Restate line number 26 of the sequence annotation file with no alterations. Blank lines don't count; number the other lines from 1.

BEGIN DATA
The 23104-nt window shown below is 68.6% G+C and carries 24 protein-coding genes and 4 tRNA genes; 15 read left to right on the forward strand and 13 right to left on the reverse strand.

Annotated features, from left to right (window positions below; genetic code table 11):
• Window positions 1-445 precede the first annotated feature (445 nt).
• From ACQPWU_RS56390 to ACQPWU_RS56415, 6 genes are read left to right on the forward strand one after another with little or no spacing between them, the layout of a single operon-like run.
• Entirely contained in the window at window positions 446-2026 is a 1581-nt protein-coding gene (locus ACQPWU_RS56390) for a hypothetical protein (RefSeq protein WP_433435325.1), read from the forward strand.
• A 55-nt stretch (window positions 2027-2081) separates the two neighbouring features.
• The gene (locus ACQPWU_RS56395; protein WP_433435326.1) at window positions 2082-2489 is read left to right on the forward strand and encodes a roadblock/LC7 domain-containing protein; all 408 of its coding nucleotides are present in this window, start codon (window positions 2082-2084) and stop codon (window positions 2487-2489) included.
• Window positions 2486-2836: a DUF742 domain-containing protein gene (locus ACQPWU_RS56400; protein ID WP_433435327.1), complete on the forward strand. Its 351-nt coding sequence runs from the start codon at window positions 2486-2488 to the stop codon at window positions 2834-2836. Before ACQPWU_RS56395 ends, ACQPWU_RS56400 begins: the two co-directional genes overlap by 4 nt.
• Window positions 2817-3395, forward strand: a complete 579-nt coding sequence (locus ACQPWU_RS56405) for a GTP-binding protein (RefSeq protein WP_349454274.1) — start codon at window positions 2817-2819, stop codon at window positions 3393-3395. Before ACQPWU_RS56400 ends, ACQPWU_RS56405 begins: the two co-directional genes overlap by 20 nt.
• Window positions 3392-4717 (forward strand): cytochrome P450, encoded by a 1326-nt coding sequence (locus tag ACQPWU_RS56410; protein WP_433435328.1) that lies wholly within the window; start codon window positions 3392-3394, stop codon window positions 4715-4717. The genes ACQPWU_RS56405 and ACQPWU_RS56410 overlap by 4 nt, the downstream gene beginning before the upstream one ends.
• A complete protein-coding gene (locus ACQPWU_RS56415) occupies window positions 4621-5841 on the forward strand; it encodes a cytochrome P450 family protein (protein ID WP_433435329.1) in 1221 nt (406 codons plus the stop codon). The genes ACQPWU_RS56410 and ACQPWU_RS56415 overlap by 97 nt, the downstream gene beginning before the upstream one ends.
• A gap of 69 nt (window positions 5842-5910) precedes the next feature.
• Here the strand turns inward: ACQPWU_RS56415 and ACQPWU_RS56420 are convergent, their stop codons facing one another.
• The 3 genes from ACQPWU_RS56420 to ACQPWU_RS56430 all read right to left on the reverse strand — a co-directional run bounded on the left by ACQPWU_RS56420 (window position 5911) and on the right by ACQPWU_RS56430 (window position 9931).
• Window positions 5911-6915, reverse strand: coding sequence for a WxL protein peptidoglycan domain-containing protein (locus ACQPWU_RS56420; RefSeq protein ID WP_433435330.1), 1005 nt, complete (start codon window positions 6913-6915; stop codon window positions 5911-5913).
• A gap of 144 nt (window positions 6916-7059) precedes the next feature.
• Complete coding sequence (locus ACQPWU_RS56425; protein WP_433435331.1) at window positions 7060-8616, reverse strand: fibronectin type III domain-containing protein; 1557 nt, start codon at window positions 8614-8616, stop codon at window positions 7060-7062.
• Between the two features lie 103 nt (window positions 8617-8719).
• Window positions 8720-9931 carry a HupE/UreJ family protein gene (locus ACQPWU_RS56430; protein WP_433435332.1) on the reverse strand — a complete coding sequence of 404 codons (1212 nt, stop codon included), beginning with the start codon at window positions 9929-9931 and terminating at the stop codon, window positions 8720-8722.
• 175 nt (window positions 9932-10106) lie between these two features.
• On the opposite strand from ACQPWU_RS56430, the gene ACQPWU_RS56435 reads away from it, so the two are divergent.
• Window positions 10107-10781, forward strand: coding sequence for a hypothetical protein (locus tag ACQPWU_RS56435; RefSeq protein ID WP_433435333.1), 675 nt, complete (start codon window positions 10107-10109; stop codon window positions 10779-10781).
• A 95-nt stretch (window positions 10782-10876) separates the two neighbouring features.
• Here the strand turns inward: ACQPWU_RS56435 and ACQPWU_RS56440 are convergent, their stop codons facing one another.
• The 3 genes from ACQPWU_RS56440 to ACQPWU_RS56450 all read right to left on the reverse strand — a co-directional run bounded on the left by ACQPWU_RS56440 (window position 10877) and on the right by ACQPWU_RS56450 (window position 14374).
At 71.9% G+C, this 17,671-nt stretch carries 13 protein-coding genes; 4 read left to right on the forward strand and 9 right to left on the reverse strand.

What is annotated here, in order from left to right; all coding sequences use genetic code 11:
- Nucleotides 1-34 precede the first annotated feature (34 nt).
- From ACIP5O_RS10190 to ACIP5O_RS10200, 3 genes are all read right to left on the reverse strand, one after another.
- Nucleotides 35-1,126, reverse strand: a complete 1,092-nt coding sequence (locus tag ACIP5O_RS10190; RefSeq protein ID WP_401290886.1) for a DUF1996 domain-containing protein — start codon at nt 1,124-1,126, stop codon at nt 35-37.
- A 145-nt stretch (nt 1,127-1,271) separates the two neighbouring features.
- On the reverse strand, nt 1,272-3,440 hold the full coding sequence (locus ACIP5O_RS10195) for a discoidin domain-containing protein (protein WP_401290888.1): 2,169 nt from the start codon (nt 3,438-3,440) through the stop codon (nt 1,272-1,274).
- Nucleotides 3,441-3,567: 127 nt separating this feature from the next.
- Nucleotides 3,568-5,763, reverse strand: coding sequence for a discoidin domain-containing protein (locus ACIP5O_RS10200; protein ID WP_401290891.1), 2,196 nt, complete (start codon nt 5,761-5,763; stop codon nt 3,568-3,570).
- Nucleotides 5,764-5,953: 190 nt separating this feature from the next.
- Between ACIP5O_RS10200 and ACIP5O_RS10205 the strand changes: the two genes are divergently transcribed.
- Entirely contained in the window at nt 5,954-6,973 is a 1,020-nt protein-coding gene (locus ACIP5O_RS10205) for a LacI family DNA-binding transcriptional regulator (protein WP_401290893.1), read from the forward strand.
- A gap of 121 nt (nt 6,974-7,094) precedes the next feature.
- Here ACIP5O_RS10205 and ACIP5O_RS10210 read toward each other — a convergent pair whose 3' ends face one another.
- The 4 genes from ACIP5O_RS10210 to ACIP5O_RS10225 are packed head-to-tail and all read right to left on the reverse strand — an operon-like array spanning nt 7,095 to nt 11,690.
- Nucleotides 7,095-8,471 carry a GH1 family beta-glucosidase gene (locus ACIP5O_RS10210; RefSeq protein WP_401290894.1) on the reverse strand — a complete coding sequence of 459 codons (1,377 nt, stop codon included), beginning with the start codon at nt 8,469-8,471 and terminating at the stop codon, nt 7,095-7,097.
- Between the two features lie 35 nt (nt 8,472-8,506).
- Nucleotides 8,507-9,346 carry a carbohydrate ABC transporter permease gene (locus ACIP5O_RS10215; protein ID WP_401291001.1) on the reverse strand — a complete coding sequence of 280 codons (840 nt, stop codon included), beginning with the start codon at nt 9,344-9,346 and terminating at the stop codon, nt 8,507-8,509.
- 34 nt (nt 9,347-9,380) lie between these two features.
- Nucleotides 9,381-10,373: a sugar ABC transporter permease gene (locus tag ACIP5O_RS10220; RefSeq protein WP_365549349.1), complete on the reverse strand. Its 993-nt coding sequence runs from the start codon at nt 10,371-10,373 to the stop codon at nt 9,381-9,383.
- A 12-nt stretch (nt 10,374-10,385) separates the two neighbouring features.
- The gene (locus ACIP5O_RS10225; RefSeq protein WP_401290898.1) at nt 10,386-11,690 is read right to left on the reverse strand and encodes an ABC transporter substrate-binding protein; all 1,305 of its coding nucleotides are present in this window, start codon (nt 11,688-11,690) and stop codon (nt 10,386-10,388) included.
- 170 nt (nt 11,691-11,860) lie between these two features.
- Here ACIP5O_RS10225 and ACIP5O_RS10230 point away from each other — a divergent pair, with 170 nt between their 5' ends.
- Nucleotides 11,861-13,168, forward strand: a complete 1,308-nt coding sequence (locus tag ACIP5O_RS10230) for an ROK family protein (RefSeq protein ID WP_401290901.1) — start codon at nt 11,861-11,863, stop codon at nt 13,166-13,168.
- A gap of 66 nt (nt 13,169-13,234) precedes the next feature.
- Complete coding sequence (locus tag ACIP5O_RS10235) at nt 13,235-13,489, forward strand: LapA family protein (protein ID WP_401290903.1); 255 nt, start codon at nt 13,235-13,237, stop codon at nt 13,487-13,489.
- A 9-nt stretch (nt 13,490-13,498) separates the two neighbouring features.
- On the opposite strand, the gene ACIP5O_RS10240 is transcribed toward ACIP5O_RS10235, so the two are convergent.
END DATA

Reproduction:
At 71.9% G+C, this 17,671-nt stretch carries 13 protein-coding genes; 4 read left to right on the forward strand and 9 right to left on the reverse strand.